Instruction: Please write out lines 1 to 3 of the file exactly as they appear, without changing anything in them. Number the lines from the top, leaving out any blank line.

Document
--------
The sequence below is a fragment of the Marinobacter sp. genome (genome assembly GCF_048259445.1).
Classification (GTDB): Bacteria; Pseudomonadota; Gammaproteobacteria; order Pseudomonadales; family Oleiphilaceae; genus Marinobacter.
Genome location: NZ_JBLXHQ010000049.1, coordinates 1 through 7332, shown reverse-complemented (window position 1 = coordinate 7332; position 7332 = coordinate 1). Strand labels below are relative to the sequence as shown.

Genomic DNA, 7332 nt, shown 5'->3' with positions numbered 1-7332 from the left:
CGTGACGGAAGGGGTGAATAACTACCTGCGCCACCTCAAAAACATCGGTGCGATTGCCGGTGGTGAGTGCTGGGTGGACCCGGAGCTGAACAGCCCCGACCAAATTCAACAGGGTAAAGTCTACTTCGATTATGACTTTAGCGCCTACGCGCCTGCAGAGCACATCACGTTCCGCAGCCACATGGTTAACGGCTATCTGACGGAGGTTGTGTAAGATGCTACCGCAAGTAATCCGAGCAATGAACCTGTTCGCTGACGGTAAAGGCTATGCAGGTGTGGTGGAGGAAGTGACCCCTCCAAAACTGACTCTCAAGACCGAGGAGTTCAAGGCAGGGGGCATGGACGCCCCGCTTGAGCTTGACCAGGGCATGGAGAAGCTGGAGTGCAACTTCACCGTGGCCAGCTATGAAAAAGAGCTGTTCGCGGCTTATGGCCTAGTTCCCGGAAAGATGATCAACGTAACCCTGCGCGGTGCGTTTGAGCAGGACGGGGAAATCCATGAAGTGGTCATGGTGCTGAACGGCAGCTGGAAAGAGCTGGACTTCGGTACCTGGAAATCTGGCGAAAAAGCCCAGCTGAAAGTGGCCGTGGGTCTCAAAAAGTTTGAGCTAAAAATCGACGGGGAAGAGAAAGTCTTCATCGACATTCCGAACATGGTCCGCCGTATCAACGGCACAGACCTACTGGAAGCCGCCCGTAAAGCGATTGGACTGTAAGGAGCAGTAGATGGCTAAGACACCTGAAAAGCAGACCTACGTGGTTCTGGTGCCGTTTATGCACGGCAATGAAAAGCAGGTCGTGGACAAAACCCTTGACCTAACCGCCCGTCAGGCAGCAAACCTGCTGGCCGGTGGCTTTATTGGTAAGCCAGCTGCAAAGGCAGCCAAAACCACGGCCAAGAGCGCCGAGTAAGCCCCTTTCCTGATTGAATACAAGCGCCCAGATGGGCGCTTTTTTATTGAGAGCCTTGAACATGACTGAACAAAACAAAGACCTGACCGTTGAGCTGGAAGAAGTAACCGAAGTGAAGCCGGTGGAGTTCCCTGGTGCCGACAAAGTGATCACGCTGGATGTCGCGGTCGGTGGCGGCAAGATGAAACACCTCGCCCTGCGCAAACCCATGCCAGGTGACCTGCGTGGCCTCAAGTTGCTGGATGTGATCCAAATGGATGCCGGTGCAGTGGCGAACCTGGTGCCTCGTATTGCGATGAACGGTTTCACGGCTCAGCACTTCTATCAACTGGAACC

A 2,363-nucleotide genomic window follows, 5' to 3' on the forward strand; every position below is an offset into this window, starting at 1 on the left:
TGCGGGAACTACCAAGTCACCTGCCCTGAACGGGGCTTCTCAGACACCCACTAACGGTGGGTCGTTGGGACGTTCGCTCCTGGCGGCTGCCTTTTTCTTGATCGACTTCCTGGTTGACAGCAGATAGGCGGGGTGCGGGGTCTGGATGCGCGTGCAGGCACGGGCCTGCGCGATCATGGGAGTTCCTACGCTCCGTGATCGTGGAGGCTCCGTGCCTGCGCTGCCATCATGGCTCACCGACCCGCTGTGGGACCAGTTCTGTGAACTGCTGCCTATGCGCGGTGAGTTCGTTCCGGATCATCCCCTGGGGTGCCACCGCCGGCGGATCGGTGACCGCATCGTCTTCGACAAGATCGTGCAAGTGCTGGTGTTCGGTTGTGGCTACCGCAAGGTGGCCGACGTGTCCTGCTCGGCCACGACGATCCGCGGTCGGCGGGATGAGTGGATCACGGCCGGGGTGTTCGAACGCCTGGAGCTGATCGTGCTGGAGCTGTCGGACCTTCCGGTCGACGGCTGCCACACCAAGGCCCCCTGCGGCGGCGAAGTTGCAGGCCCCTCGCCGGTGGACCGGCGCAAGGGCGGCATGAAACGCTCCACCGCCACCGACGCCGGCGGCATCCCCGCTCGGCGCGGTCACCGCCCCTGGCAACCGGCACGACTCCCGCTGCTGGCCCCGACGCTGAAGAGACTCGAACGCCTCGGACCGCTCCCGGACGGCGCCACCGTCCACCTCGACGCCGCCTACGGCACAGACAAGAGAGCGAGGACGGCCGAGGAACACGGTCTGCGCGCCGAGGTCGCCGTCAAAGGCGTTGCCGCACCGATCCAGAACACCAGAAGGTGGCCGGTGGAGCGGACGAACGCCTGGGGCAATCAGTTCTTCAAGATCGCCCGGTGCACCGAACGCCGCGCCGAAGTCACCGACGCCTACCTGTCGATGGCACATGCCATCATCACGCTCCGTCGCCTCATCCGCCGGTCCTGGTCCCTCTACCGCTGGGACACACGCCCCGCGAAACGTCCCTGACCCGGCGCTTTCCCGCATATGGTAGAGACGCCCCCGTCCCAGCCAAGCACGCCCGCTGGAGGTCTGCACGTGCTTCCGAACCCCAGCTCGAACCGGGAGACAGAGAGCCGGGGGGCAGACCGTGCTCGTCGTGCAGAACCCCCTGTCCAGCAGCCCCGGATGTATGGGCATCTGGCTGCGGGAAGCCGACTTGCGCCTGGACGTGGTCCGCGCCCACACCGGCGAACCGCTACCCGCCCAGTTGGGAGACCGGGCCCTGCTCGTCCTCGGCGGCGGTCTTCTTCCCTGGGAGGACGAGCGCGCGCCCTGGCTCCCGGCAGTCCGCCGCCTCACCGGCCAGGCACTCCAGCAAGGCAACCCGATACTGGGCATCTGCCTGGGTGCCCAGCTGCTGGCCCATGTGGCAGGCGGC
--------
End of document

The sequence below is a fragment of the Marinobacter sp. genome (genome assembly GCF_048259445.1).
Classification (GTDB): Bacteria; Pseudomonadota; Gammaproteobacteria; order Pseudomonadales; family Oleiphilaceae; genus Marinobacter.
Genome location: NZ_JBLXHQ010000049.1, coordinates 1 through 7332, shown reverse-complemented (window position 1 = coordinate 7332; position 7332 = coordinate 1). Strand labels below are relative to the sequence as shown.